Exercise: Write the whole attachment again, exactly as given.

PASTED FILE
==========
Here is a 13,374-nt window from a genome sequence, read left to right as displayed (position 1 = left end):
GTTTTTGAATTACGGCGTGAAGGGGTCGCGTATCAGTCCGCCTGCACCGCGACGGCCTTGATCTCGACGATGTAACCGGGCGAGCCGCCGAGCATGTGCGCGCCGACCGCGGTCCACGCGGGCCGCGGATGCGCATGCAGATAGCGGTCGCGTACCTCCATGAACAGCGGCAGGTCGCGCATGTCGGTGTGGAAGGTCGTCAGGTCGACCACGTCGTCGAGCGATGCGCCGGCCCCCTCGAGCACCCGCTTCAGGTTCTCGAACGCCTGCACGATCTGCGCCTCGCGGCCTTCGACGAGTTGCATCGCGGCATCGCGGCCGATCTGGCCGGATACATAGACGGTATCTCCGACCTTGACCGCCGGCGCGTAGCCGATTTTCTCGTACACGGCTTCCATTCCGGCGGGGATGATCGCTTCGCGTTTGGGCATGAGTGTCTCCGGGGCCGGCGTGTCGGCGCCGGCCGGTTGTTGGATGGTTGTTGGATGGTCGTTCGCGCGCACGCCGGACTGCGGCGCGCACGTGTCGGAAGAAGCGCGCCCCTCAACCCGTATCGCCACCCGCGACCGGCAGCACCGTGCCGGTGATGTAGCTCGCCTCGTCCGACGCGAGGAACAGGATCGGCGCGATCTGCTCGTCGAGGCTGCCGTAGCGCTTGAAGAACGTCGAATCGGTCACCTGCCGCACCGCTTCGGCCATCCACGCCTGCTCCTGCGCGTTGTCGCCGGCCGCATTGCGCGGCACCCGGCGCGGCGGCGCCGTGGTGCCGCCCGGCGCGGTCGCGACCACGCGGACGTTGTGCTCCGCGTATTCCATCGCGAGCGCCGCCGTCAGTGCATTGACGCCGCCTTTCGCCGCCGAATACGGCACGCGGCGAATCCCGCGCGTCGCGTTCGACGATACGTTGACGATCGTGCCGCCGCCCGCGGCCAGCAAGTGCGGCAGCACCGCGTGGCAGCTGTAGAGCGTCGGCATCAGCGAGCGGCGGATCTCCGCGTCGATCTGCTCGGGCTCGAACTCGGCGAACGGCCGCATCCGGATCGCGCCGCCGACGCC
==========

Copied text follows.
Here is a 13,374-nt window from a genome sequence, read left to right as displayed (position 1 = left end):
GTTTTTGAATTACGGCGTGAAGGGGTCGCGTATCAGTCCGCCTGCACCGCGACGGCCTTGATCTCGACGATGTAACCGGGCGAGCCGCCGAGCATGTGCGCGCCGACCGCGGTCCACGCGGGCCGCGGATGCGCATGCAGATAGCGGTCGCGTACCTCCATGAACAGCGGCAGGTCGCGCATGTCGGTGTGGAAGGTCGTCAGGTCGACCACGTCGTCGAGCGATGCGCCGGCCCCCTCGAGCACCCGCTTCAGGTTCTCGAACGCCTGCACGATCTGCGCCTCGCGGCCTTCGACGAGTTGCATCGCGGCATCGCGGCCGATCTGGCCGGATACATAGACGGTATCTCCGACCTTGACCGCCGGCGCGTAGCCGATTTTCTCGTACACGGCTTCCATTCCGGCGGGGATGATCGCTTCGCGTTTGGGCATGAGTGTCTCCGGGGCCGGCGTGTCGGCGCCGGCCGGTTGTTGGATGGTTGTTGGATGGTCGTTCGCGCGCACGCCGGACTGCGGCGCGCACGTGTCGGAAGAAGCGCGCCCCTCAACCCGTATCGCCACCCGCGACCGGCAGCACCGTGCCGGTGATGTAGCTCGCCTCGTCCGACGCGAGGAACAGGATCGGCGCGATCTGCTCGTCGAGGCTGCCGTAGCGCTTGAAGAACGTCGAATCGGTCACCTGCCGCACCGCTTCGGCCATCCACGCCTGCTCCTGCGCGTTGTCGCCGGCCGCATTGCGCGGCACCCGGCGCGGCGGCGCCGTGGTGCCGCCCGGCGCGGTCGCGACCACGCGGACGTTGTGCTCCGCGTATTCCATCGCGAGCGCCGCCGTCAGTGCATTGACGCCGCCTTTCGCCGCCGAATACGGCACGCGGCGAATCCCGCGCGTCGCGTTCGACGATACGTTGACGATCGTGCCGCCGCCCGCGGCCAGCAAGTGCGGCAGCACCGCGTGGCAGCTGTAGAGCGTCGGCATCAGCGAGCGGCGGATCTCCGCGTCGATCTGCTCGGGCTCGAACTCGGCGAACGGCCGCATCCGGATCGCGCCGCCGACGCC